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Posts Tagged ‘venture capital investment’

photo: Todd Woody

I wrote this story for Grist, where it first appeared.

The anemic economic recovery may have hit the dog days of summer with consumer spending and factory orders slowing, but the new energy economy continues to surge, according to a report released Tuesday by Ernst & Young.

Venture capital (VC) investment in renewable energy, electric cars, energy efficiency, and other green technology jumped to $1.5 billion in the United States in the second quarter of 2010, a nearly 64 percent spike over the second quarter of last year. Green tech investment now has returned to the record levels of the third quarter of 2008, before the global economic collapse shut down the VC’s ATM.

So where’s the money going? Between March and June, at least, investors hitched a ride with startups developing electric cars and the infrastructure to support them. Better Place, the Palo Alto company building electric vehicle charging networks around the world, snagged $350 million. Fisker Automotive, a Southern California startup building a sexy and pricy plug-in hybrid sports sedan called the Karma, scored $35 million, according to the report.

Solar remains a hot opportunity for venture capitalists, with nearly $439 million invested in the second quarter, a 183 percent increase from the year-ago quarter.

It’s no coincidence that the beneficiaries of investors’ largesse are also those startups that received federal loan guarantees to build big solar power plants. (Raising additional capital usually is a requirement for obtaining such federal loan guarantees.)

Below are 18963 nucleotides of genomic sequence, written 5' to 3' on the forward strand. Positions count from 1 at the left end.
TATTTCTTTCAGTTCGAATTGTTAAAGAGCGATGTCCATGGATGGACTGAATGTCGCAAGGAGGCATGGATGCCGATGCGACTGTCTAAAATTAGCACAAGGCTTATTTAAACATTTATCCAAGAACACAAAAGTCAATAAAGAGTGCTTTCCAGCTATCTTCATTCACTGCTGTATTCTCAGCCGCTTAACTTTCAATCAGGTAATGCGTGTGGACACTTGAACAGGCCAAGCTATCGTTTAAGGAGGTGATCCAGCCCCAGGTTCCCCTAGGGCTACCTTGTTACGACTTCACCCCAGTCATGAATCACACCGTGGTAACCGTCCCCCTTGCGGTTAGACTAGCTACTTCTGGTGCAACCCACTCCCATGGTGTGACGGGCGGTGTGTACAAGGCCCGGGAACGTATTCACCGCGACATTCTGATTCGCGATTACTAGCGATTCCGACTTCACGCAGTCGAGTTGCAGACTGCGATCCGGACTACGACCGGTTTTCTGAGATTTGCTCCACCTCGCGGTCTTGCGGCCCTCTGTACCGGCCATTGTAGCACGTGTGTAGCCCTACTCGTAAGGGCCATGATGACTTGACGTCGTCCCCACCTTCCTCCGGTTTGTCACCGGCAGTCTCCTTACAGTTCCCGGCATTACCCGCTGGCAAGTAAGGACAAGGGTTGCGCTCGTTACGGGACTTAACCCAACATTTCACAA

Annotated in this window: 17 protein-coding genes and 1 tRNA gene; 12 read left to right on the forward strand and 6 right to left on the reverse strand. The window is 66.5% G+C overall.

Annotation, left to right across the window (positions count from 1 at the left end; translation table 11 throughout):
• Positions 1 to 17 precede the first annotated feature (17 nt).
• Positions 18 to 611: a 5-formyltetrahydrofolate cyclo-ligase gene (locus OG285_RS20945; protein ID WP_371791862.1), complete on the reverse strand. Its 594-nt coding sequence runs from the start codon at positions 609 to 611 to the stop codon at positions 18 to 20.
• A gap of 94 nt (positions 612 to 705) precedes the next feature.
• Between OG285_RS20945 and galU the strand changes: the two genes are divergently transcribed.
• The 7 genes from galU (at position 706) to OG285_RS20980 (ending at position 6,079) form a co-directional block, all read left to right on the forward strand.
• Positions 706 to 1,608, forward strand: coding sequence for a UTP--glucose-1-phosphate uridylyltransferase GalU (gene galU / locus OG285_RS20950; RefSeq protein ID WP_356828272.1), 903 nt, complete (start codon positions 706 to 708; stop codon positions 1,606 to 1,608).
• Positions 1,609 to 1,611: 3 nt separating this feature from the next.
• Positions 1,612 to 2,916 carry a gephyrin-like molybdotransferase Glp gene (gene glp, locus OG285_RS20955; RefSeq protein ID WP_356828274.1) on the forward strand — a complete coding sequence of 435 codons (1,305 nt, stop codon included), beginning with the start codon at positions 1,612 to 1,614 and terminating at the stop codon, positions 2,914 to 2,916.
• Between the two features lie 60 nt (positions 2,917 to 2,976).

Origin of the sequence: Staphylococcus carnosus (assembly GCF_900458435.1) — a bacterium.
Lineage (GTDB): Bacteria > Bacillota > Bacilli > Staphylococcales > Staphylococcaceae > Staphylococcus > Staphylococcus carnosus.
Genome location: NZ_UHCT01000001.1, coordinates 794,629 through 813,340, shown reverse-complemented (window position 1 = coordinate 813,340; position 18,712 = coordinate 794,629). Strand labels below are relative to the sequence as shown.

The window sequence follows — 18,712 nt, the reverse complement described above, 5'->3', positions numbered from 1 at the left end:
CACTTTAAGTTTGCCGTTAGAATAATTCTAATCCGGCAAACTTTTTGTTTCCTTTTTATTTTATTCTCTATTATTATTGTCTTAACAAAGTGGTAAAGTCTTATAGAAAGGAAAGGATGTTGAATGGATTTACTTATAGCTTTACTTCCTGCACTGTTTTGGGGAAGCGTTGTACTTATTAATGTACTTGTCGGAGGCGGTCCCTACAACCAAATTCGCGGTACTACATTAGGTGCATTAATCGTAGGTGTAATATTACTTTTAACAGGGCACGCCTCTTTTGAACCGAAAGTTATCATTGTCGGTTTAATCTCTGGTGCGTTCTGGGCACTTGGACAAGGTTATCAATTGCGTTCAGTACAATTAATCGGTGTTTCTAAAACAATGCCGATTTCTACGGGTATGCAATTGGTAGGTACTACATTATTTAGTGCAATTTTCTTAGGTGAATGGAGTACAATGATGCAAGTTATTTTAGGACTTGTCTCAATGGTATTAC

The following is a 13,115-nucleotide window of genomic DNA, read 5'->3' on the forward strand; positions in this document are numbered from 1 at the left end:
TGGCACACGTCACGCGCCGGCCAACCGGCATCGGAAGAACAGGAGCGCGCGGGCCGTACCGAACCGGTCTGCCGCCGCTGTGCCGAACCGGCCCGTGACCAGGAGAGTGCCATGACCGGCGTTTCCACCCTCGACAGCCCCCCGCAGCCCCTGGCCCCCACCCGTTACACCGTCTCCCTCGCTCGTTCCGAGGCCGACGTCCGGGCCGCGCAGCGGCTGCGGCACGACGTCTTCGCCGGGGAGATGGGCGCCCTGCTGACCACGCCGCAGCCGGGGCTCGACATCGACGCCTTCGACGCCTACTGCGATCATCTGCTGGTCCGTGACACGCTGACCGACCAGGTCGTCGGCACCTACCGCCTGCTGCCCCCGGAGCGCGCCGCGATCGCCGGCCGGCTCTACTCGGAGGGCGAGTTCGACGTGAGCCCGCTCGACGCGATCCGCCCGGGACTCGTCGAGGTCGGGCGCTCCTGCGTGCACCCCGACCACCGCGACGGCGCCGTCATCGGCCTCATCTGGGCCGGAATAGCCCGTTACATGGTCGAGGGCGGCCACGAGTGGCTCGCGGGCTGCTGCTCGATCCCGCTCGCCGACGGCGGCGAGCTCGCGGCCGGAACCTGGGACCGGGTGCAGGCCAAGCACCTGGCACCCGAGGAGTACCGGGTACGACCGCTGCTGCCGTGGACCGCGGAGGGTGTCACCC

BrightSource Energy, for instance, secured a $1.37 billion loan guarantee from the U.S. Department of Energy to build its first solar power plant, now undergoing licensing in California. It then quickly raised $180 million from investors.

VCs also continue to pour cash — nearly $200 million in the second quarter — into energy efficiency startups, which tend to be far less capital-intensive than renewable energy companies.

So it’s a good time to go pitch that great green tech idea you’ve been kicking around, right?

Not necessarily. Ernst & Young notes that nearly 59 percent of investment in the second quarter went to so-called later-stage startups that are well on their way to rolling out products.

In other words, venture capitalists seem to be more interested in priming the pipeline for initial public offerings or acquisitions that will produce a big pay day than in financing what green tech investor Vinod Khosla calls “science experiments.”

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Along with the rest of the economy, venture capital investment in green technology has fallen off the proverbial cliff, according to a survey released Wednesday by market research firm the Cleantech Group.

Global investment in renewable energy, electric cars and other green tech dropped 48% to $1 billion in the first quarter of 2009 from the previous year and fell 41% from the previous quarter. (Global here being defined as North America, Europe, China and India.)

The survey, conducted with Deloitte, found that the size of the average round of funding also crashed, from $20 million in the fourth quarter of 2008 to $12.3 million in the first quarter.

Solar captured the biggest chunk of VC cash at $346 million, with the money going to companies like concentrated photovoltaic startup SolFocus and Norwegian polysilicon maker Norsun.

“Venture funds continue to invest significant sums, albeit at a slower pace and smaller scale than in the past two years,” Brian Fan, the Cleantech Group’s senior director of research, said in a statement.

North America remains the epicenter of green tech investing, with nearly two-third of all of investments in the first quarter.

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